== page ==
Java improved its 'Hello World' experience

Smoother on-ramps with new Java Enhancement Proposals

No bootcamps are choosing Java.

I was recently thinking about how we can get more people to program Java. While I think we still got work in many areas (more about that in future blog posts), I think the biggest influx of new Java developers could be found in bootcamps.

While often overlooked when talking about “onboarding new people to our industry”, bootcamps are a great pathway to join our industry. The training program of bootcamps are often much shorter than formal education and focus on the practical aspects of coding. This is ideal for those who want to learn how to code after having worked in another job and/or have limited time due to other aspects in life.

The sad reality is, bootcamps will almost always teach either Javascript (Node) or Python instead of Java. This is not surprising. Let’s be fair, when it comes to onboarding new people into our ecosystem, Java typically hasn’t been the most welcome of languages. Just ask any programming teacher.

When I’m teaching a new programming language to people, I love to give them a first “WIN” pretty early on, typically a “Hello World"-experience. However, in classic Java, to run even the simplest program, you need:

- To install the JDK (and set Path variables…)

- Write a file (ex. that looks like this (while trying to ignore all the new terminology and keywords)

public class Main {
  public static void main(String[] args) {
    System.out.println("Hello World");

- Compile the file using the command line javac, which creates a Main.class file.

- Run the compiled class java Main (and somehow… you don’t specify .class here?)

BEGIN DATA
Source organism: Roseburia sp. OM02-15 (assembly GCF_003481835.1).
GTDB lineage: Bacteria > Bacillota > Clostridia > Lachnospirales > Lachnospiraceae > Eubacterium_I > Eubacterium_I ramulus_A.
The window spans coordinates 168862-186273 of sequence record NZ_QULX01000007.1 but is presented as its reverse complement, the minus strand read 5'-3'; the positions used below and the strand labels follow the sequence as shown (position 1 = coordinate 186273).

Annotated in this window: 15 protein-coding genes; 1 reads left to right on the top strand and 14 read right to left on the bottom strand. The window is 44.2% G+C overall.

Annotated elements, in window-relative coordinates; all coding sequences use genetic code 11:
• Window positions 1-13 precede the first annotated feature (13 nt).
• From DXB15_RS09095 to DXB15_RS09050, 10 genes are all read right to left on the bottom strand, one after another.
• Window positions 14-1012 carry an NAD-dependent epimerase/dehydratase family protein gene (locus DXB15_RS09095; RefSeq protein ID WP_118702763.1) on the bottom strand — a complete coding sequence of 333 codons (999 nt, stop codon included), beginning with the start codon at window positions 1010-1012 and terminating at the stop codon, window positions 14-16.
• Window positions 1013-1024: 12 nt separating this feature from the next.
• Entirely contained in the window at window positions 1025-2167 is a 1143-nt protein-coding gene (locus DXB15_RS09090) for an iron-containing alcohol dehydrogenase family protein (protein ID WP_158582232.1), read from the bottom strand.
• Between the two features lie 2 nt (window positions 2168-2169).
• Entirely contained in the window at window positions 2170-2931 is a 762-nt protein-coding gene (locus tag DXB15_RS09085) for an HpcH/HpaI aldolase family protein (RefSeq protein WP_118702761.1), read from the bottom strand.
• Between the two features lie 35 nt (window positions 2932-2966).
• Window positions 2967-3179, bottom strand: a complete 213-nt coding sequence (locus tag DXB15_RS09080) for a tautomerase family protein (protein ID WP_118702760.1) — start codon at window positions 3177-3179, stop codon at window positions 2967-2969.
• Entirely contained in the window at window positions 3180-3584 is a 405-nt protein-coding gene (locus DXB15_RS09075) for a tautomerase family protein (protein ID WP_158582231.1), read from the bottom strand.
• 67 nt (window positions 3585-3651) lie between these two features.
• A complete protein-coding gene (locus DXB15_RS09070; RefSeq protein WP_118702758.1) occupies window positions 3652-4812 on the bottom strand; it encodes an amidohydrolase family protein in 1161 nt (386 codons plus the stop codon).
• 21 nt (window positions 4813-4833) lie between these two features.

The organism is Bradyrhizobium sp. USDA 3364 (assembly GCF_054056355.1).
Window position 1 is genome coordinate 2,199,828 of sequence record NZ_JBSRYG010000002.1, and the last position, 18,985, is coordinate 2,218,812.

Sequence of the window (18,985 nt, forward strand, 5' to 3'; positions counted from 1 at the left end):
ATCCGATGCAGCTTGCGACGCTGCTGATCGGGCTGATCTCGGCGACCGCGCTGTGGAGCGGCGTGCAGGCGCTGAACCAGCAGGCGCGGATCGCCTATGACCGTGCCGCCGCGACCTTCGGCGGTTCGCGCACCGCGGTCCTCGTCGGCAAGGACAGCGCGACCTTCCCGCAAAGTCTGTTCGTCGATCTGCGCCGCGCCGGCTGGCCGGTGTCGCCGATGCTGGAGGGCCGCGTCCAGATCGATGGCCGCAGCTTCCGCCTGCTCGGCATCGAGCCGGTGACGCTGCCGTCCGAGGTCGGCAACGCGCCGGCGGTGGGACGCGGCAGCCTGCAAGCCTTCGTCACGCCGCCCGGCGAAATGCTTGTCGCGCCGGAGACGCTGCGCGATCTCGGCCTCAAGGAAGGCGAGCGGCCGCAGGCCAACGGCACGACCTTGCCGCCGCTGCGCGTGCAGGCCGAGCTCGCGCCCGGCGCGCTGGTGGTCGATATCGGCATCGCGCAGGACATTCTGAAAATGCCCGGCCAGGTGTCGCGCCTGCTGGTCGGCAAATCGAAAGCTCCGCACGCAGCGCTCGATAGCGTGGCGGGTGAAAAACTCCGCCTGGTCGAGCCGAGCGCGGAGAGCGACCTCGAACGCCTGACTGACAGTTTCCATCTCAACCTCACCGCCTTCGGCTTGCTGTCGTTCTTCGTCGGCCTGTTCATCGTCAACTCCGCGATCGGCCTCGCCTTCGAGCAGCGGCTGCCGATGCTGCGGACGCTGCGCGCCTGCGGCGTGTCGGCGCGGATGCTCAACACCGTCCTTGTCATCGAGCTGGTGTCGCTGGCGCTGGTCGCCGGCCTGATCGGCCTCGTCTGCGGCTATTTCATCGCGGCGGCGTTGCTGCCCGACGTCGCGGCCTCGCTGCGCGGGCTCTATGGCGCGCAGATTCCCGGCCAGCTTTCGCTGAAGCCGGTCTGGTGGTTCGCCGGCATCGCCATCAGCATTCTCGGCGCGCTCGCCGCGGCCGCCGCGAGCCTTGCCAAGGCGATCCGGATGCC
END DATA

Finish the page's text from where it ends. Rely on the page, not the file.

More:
That sure is a lot of steps to just print a simple string! Maybe this is why bootcamps and self-learning individuals will almost always choose either Javascript (Node) or Python over Java. The “Hello World”-experience for those languages is just much smoother.

At least, this used to be the case in older versions of Java! The Java Language Architects recognized this problem and have been softly introducing new features to bridge the gap. So, let’s have a look at what the “Hello World”-experience can look like in modern Java.

JEP 330 - Launch Single File

To run Java programs, you typically need to compile them using javac. This immediately introduce a 2nd command (javac instead of java_ to the “things you need to know to do Java"-box… and new learners haven’t even seen a single result yet!

So let’s remove the concept of “explicitly compiling” for a second so learners can get their “WIN”. With the introduction of JEP 330 in Java 11, it is possible to run a single Java source code file directly with the java interpreter!


Developer experiencing a 'WIN'

Of course this isn’t magic, there is still some compiling going on, but it is done in-memory when running java. This also means no “.class” file will be generated, which is another thing new learners don’t have to worry about yet!

All details of this JEP can be found at:

With this already much improved path to “WIN”, let’s look at the real monster under the bed.

Cognitive Load

As a teacher, I build up my lessons by gentle introducing new concepts one-by-one, each building on the other. The Java “Hello World"-experience doesn’t facilitate this very well. Just have a look at this.

public class Main {
  public static void main(String[] args) {
    System.out.println("Hello World");

As a teacher, you have some options here.